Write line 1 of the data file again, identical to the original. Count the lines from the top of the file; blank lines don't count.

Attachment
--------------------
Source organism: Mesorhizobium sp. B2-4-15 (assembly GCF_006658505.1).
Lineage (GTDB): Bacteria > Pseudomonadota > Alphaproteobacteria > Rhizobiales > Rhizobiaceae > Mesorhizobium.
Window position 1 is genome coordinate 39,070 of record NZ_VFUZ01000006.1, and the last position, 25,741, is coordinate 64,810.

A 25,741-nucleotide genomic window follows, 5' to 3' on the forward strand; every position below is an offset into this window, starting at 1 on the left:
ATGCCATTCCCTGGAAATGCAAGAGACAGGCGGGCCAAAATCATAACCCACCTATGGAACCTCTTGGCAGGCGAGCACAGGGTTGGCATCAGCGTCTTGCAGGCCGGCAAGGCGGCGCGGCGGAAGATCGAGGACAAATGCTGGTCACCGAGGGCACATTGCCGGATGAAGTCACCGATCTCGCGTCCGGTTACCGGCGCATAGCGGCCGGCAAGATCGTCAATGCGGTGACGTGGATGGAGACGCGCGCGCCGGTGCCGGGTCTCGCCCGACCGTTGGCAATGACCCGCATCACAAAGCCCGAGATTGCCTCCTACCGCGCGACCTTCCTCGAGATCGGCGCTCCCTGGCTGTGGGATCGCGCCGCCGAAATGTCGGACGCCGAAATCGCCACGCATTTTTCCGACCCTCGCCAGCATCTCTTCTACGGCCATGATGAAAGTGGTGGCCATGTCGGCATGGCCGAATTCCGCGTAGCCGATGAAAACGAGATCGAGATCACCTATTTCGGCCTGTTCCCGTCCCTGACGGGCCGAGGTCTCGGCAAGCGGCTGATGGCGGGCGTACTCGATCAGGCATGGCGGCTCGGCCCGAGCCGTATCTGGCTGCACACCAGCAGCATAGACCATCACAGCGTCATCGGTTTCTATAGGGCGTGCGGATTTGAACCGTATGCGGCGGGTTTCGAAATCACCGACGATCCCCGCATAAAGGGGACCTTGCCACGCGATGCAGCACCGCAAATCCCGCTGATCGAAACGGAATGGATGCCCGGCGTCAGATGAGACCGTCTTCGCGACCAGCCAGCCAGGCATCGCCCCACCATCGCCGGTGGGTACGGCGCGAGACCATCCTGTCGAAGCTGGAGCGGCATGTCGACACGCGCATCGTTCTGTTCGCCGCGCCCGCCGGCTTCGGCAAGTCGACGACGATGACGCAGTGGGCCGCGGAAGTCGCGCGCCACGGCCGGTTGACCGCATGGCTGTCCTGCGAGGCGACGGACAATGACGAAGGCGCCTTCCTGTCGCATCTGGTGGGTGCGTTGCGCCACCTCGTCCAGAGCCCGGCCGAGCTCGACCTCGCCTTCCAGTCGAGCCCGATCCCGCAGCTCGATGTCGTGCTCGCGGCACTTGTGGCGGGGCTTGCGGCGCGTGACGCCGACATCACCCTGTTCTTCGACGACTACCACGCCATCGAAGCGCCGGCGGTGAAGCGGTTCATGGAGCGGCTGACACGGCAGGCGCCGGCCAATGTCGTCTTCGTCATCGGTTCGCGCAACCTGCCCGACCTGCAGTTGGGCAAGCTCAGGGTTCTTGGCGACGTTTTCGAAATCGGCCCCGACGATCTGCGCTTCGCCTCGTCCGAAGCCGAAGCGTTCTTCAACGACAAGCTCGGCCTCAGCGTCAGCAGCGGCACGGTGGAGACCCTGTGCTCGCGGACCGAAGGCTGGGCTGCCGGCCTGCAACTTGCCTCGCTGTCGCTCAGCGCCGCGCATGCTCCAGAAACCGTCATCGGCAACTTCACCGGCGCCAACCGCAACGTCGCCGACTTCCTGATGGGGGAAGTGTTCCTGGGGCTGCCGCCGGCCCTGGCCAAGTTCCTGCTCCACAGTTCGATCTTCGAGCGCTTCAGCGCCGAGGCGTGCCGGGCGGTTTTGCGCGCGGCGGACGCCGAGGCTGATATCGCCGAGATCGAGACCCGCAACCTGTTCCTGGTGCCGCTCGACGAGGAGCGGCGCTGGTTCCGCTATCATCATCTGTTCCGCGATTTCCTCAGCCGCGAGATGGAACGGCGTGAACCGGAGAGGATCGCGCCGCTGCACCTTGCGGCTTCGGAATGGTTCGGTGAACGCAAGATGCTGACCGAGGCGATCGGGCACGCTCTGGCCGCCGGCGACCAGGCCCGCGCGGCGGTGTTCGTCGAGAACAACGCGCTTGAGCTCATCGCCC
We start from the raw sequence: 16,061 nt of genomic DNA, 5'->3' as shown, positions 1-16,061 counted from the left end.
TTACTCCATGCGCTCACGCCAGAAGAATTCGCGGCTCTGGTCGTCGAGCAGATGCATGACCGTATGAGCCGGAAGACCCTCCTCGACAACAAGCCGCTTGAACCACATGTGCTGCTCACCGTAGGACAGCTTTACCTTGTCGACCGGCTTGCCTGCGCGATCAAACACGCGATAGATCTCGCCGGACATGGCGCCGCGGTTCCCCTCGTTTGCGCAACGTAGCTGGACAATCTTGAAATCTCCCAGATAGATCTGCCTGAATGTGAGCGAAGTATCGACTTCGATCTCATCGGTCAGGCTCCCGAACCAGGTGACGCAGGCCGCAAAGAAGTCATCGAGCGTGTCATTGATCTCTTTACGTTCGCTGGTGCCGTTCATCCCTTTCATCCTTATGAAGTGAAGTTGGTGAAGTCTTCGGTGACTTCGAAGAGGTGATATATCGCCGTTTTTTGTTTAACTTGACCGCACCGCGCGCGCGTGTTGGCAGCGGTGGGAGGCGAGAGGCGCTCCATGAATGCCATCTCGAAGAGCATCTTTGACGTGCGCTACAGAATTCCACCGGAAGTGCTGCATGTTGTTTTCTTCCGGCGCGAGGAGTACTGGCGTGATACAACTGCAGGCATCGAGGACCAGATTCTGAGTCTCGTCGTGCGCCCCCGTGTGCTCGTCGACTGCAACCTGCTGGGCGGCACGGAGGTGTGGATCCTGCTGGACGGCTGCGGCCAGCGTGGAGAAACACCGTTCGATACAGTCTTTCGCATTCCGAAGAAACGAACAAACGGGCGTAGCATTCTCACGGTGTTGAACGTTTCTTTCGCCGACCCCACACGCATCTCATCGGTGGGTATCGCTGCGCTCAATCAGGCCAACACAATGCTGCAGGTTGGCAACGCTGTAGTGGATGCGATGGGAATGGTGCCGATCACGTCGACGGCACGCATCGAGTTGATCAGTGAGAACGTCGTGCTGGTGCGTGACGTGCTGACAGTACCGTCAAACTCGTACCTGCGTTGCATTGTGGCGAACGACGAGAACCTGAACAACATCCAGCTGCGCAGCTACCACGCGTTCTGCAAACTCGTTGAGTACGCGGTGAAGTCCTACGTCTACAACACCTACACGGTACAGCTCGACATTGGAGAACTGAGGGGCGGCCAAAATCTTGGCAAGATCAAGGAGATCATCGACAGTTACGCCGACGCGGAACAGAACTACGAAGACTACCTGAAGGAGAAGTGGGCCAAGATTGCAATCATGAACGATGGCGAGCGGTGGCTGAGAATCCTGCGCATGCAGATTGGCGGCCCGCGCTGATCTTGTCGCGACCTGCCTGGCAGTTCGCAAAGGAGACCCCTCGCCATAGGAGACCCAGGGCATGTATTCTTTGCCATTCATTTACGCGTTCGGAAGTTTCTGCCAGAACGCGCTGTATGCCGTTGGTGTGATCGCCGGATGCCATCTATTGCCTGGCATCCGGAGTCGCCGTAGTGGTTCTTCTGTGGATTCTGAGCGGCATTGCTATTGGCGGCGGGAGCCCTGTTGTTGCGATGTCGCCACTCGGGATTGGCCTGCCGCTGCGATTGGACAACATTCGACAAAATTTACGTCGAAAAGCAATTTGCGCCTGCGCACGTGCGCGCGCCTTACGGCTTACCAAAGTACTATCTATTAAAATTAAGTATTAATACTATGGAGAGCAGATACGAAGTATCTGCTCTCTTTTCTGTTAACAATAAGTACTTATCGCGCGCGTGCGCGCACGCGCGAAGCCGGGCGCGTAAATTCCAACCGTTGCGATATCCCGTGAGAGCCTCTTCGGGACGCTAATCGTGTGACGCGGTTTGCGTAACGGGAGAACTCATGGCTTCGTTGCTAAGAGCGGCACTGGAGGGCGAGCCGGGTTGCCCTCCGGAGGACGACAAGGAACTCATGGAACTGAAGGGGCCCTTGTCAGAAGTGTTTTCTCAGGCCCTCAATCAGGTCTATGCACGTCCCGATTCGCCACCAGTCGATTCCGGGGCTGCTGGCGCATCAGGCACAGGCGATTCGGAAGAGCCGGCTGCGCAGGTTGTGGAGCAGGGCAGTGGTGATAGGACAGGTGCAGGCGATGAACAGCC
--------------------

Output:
Source organism: Mesorhizobium sp. B2-4-15 (assembly GCF_006658505.1).